until the cows come home

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English[edit]

Cattle in General Terán, Nuevo León, Mexico

Alternative forms[edit]

Etymology[edit]

Possibly from the fact that cattle let out to pasture may be expected to return for milking the next morning; thus, for example, a party that goes on “until the cows come home” is a very long one.

Alternatively, assuming a Scottish origin, the phrase may derive from the fact that cattle in the Highlands are put out to graze on the common where grass is plentiful. They stay out for months before scarcity of food causes them to find their way home in the autumn for feeding.

Reportedly, the first attestation is from The Times (Scotland):[1]

  • 1829, The Times:
    If the Duke will but do what he unquestionably can do, and propose a Catholic Bill with securities, he may be Minister, as they say in Scotland “until the cows come home.”

Prepositional phrase[edit]

until the cows come home

  1. (idiomatic) For a very long period of time.
    You can crank the engine until the cows come home, but it won’t start without fuel.
    • 1952 March 10, Justice Felix Frankfurter (dissenting), Sacher v. United States 343 U.S. 1, Supreme Court of the United States, pages 69–70:
      Now I can't stop lawyers from calling me names and saying I am guilty of judicial misconduct and that I am prejudiced, and this, that and the other thing, and you can keep that up until the cows come home; that is all right, and I take no umbrage at it.
    • 2001, Barbara Deckert, Sewing 911: Practical and Creative Rescue for Sewing Emergencies, Newtown, Ct.: Taunton Press, ISBN 978-1-56158-444-4, page 58:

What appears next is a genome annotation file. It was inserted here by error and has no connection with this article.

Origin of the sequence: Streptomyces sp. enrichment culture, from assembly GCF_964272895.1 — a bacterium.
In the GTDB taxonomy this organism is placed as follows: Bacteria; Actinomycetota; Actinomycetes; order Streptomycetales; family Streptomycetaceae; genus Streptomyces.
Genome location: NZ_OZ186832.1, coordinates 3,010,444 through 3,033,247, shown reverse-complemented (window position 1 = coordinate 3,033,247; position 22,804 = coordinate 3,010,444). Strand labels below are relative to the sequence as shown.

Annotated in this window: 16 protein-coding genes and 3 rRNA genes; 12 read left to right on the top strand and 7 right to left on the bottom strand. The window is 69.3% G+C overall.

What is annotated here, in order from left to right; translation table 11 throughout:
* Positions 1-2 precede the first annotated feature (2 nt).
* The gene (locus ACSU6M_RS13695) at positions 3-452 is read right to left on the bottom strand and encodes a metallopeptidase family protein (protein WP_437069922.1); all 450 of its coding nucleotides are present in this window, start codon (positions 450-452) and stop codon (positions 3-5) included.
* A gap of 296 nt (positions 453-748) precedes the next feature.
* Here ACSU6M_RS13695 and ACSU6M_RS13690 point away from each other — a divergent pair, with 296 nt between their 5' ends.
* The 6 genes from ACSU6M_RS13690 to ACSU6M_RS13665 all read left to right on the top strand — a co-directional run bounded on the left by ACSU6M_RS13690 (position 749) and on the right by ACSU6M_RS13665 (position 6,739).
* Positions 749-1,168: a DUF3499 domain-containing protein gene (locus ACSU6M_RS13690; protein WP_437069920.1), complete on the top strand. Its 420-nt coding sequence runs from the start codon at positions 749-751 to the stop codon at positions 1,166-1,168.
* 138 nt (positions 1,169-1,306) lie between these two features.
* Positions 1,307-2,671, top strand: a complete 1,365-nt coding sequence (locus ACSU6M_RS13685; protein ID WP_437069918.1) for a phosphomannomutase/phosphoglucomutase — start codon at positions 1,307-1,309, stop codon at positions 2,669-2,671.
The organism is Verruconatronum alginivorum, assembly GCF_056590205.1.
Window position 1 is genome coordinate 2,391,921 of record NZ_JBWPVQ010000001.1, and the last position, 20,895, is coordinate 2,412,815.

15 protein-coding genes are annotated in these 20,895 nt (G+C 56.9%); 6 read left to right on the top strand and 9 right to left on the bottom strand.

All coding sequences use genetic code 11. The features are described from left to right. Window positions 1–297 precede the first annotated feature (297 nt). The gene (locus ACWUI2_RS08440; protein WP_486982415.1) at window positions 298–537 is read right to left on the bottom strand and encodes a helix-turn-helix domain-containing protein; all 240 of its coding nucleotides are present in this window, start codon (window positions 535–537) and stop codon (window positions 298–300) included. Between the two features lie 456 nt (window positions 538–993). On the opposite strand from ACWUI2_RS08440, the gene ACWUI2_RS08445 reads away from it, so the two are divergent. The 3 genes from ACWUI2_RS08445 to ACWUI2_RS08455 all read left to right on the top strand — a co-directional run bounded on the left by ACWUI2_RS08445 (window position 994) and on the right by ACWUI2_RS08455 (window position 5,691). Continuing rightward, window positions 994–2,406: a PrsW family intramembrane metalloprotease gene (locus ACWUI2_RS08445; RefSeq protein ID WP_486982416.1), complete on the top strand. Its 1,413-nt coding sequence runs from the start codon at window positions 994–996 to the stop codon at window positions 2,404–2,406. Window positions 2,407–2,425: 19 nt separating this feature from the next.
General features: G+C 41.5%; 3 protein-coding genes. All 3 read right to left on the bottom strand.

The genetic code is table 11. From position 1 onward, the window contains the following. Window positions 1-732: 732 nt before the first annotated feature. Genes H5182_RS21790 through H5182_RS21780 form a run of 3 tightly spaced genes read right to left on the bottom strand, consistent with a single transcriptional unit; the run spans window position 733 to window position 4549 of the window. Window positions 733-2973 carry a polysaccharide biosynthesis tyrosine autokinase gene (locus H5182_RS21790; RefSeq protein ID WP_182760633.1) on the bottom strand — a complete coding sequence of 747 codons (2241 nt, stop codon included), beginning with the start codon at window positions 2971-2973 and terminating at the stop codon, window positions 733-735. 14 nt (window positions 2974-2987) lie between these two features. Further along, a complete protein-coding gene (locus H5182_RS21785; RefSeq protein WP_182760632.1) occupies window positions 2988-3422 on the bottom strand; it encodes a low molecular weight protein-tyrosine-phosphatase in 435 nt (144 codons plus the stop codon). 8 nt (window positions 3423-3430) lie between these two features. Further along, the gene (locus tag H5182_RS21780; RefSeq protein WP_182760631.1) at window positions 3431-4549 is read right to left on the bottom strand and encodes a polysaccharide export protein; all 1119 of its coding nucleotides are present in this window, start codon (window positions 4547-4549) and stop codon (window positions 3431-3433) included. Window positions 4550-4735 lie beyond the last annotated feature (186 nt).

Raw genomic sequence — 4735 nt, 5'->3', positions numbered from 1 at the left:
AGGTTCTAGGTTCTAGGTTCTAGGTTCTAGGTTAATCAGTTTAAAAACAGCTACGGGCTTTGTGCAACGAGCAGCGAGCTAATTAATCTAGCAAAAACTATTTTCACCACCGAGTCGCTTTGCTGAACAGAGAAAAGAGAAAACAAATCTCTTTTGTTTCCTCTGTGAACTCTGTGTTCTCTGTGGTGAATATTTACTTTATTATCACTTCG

Particularly if you are sewing synthetics, you can press until the cows come home, but facings may not stay put.
    • 2003, Clive James, “The Meaning of Recognition”, in Australian Book Review, number 248–257, page 27:
      But I could quote from Animal Warmth and Up On All Fours until the cows come home. I could quote until the cows came home about the cows not coming home.
    • 2007, Charles Coddington, “1:20 PM (Not that Anyone was Concerned about the Time)”, in Life in Cythera: The College Campus Anti-war Rally: A Novel, Lincoln, Neb.: iUniverse, ISBN 978-0-595-45717-5:
      The fact remains that the CPD [Cythera Police Department], when asked directly, always maintained that, yes, they were a model of civility and efficiency and fair play and, yes, they were very deliberate in upholding their reputations and, yes, they would continue to do so "until the cows came home." Sadly, "indefinite future" is a highly flexible term and, for the Cythera Police Department, the cows came home sooner than it expected. The cows came home when the old Chief of Police retired and was replaced by a new Chief, []
    • 2012, Darlene Franklin, A Ranger's Trail (Texas Trails: A Morgan Family series), Chicago, Ill.: Moody Publishers, ISBN 978-0-8024-0587-6:
      She could list Buck's good qualities from now until the cows came home. If the cows came home. If she waited for him to return until the cows came home, she'd never see any of them again.
    • 2014, Tom Weaver, “Robert Dix”, in Earth vs. the Sci-Fi Filmmakers: 20 Interviews, Jefferson, N.C.; London: McFarland & Company, ISBN 978-0-7864-2210-4, page 77:
      John [Carradine] and I became quite close, we worked in several movies together. He could recite Shakespeare ’til the cows came home [laughs], and he had a heart as big as outdoors.

Usage notes[edit]

The phrase is often used to describe activities regarded as futile or unproductive.

See also[edit]

References[edit]

  1. ^ “Till the cows come home”, in Phrase Finder[1], accessed 30 March 2013.